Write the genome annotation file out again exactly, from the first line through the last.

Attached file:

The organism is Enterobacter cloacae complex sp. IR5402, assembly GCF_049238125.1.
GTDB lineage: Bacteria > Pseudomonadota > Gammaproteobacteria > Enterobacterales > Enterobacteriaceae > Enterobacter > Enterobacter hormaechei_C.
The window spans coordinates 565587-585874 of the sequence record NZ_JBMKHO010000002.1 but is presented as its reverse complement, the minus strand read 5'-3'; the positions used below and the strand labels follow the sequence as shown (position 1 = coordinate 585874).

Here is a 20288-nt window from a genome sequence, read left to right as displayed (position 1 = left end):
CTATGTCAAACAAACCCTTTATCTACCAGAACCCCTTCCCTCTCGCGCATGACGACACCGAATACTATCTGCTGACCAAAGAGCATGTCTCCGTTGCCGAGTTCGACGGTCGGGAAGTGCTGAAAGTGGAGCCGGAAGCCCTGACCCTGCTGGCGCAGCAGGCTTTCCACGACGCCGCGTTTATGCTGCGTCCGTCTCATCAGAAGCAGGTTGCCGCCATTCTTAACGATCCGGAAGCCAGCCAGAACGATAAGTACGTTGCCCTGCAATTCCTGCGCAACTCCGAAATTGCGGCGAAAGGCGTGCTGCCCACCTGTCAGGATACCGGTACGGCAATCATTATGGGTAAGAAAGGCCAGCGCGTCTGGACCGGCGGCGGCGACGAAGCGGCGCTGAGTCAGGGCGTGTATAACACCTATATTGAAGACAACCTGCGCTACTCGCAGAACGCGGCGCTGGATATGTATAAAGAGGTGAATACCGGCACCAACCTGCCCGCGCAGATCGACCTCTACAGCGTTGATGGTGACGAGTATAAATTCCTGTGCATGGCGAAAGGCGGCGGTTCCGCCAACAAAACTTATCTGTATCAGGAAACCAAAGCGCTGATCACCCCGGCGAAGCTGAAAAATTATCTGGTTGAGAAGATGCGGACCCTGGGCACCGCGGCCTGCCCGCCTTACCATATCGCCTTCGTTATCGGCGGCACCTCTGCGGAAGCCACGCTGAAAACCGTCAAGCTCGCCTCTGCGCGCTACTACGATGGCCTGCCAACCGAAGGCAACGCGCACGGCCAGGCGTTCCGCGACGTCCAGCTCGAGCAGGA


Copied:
The organism is Enterobacter cloacae complex sp. IR5402, assembly GCF_049238125.1.
GTDB lineage: Bacteria > Pseudomonadota > Gammaproteobacteria > Enterobacterales > Enterobacteriaceae > Enterobacter > Enterobacter hormaechei_C.
The window spans coordinates 565587-585874 of the sequence record NZ_JBMKHO010000002.1 but is presented as its reverse complement, the minus strand read 5'-3'; the positions used below and the strand labels follow the sequence as shown (position 1 = coordinate 585874).

Here is a 20288-nt window from a genome sequence, read left to right as displayed (position 1 = left end):
CTATGTCAAACAAACCCTTTATCTACCAGAACCCCTTCCCTCTCGCGCATGACGACACCGAATACTATCTGCTGACCAAAGAGCATGTCTCCGTTGCCGAGTTCGACGGTCGGGAAGTGCTGAAAGTGGAGCCGGAAGCCCTGACCCTGCTGGCGCAGCAGGCTTTCCACGACGCCGCGTTTATGCTGCGTCCGTCTCATCAGAAGCAGGTTGCCGCCATTCTTAACGATCCGGAAGCCAGCCAGAACGATAAGTACGTTGCCCTGCAATTCCTGCGCAACTCCGAAATTGCGGCGAAAGGCGTGCTGCCCACCTGTCAGGATACCGGTACGGCAATCATTATGGGTAAGAAAGGCCAGCGCGTCTGGACCGGCGGCGGCGACGAAGCGGCGCTGAGTCAGGGCGTGTATAACACCTATATTGAAGACAACCTGCGCTACTCGCAGAACGCGGCGCTGGATATGTATAAAGAGGTGAATACCGGCACCAACCTGCCCGCGCAGATCGACCTCTACAGCGTTGATGGTGACGAGTATAAATTCCTGTGCATGGCGAAAGGCGGCGGTTCCGCCAACAAAACTTATCTGTATCAGGAAACCAAAGCGCTGATCACCCCGGCGAAGCTGAAAAATTATCTGGTTGAGAAGATGCGGACCCTGGGCACCGCGGCCTGCCCGCCTTACCATATCGCCTTCGTTATCGGCGGCACCTCTGCGGAAGCCACGCTGAAAACCGTCAAGCTCGCCTCTGCGCGCTACTACGATGGCCTGCCAACCGAAGGCAACGCGCACGGCCAGGCGTTCCGCGACGTCCAGCTCGAGCAGGA